My mom, an avid Detroit Lions fan, has always watched them with the sort of resigned expectation that every game was just a matter of how they would find a way to blow it. “Snatching defeat from the jaws of victory,” is what she and other relatives of mine call it. She’s a faithful and patient fan, but I don’t think she has any hopes for a Super Bowl appearance, and she’s fine with it. I have just never been able to approach the Cubs that way. Even in the years when they were not very good, I held out the hope that they would find the spark and make that fateful run that would make history. It took a while into the 2004 and 2009 seasons before I admitted that this wasn’t the year. Coming off of the successes of the seasons preceding those years, I had high hopes.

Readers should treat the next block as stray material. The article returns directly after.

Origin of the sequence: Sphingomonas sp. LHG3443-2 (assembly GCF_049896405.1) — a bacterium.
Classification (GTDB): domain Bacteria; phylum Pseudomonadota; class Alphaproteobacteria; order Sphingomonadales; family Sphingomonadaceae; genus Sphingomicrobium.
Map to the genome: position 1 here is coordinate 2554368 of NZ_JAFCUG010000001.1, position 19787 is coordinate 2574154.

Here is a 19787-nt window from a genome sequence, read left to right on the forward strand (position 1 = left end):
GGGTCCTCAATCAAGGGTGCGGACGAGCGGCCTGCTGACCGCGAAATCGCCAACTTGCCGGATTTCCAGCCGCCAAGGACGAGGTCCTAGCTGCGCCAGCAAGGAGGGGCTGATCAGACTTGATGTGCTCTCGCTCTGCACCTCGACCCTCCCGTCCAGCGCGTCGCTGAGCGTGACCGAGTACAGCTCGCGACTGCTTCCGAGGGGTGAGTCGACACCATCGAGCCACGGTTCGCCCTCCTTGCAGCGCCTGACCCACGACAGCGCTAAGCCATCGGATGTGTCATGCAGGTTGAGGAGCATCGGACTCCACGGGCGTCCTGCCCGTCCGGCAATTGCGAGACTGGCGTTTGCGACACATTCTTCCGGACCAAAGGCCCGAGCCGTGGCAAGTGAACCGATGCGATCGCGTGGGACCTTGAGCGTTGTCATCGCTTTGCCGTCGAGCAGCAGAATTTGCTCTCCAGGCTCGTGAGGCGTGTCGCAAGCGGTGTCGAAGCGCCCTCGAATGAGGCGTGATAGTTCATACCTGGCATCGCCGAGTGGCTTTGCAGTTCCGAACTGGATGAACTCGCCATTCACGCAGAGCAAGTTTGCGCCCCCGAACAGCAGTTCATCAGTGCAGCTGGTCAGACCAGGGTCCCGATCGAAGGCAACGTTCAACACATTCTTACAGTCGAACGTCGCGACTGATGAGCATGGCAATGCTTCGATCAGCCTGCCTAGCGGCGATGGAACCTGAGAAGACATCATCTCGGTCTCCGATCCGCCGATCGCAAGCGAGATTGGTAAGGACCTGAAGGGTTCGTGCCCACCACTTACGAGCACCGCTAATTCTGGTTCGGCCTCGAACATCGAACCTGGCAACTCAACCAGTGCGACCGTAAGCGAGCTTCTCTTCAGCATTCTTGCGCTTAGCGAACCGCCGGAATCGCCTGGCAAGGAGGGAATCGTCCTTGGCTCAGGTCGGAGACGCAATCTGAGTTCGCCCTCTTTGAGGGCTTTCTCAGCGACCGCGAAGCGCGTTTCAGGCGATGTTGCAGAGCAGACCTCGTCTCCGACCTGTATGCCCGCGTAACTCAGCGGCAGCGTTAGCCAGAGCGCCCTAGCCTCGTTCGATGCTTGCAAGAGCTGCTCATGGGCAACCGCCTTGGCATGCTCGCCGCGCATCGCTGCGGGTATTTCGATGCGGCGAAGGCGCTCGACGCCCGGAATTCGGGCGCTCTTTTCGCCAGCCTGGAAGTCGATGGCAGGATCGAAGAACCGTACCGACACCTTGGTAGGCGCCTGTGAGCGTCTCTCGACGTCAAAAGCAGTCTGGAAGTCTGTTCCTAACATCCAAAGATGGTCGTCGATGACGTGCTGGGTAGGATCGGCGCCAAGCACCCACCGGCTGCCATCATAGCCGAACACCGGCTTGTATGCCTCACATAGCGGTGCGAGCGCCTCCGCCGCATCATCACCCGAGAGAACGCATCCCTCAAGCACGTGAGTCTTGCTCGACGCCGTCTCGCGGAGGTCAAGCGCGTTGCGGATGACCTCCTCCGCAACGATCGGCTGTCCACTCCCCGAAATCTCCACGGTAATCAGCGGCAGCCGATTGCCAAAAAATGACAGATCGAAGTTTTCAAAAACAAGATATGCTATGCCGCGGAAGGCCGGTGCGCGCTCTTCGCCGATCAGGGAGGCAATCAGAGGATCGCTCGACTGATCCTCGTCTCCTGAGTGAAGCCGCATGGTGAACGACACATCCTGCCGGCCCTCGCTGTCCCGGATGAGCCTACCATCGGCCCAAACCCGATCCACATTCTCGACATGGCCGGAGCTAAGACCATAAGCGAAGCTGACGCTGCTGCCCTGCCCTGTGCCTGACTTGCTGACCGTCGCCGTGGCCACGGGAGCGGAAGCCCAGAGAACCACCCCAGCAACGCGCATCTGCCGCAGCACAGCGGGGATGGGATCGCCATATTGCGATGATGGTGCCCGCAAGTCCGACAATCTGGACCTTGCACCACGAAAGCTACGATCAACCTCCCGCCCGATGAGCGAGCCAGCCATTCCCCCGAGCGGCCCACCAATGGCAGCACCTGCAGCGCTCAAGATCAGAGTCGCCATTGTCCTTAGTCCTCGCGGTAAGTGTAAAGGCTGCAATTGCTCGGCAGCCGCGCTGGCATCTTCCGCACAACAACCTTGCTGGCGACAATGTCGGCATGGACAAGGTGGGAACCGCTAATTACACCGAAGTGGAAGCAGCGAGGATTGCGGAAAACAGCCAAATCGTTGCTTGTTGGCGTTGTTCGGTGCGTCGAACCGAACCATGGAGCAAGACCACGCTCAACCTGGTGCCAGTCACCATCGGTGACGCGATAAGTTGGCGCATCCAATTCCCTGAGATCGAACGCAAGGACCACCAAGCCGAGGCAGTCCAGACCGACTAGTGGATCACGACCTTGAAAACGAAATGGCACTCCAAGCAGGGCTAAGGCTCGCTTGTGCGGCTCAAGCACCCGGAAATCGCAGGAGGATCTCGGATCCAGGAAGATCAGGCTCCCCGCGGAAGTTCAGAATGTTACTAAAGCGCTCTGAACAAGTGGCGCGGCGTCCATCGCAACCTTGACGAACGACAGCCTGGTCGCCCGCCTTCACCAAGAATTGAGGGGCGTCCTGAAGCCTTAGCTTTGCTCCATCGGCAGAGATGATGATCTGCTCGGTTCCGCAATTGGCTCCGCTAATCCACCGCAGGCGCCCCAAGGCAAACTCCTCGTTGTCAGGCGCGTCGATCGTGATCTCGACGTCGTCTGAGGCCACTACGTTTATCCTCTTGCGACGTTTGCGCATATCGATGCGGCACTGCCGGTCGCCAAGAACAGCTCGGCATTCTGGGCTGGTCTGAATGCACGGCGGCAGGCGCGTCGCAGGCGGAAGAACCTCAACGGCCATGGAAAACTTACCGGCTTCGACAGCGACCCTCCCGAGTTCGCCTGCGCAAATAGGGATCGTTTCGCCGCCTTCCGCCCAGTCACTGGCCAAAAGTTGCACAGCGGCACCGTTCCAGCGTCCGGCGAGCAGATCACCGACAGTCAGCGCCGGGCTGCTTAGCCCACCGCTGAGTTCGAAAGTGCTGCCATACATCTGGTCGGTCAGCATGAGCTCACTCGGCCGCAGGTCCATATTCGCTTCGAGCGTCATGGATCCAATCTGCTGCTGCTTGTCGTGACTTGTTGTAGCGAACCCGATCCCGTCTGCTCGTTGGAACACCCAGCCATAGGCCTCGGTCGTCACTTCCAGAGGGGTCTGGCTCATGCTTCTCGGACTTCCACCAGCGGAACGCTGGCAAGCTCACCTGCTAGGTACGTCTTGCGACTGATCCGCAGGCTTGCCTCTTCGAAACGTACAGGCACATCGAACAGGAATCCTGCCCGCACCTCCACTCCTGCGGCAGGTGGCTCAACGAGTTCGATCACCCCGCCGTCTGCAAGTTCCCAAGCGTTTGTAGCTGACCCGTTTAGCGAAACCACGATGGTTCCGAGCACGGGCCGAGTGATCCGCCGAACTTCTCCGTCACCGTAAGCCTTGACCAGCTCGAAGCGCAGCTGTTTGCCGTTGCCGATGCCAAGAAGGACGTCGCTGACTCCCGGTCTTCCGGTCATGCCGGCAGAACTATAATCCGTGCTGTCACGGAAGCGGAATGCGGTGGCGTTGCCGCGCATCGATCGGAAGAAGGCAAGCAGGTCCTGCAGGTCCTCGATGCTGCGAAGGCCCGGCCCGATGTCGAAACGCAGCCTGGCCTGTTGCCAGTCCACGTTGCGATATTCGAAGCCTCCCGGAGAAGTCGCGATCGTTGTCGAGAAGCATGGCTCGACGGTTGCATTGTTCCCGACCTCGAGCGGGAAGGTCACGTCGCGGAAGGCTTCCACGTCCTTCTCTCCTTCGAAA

I have high hopes now, too, but in a different way. Like a lot of you, I’ve seen the way this team has been built differently since the ownership change, and especially since Theo Epstein and Jed Hoyer came on board in the fall of 2011. They have clear understanding and direct experience with what it takes to propel a team past a “curse,” and I firmly believe that they have assembled a team for 2016 that is rather well suited to make history.
So, when someone mentions 1908, 100 years, any past teams that have come up short, a goat, Bartman, a black cat, or whatever other ridiculous thing of that vein, thank them for making clear that they are to be ignored (thank you @ManuclearBomb)in any sort of baseball conversation (and for outing themselves as most likely a White Sox or Cardinals fan), and just smile. Our time is coming, and soon.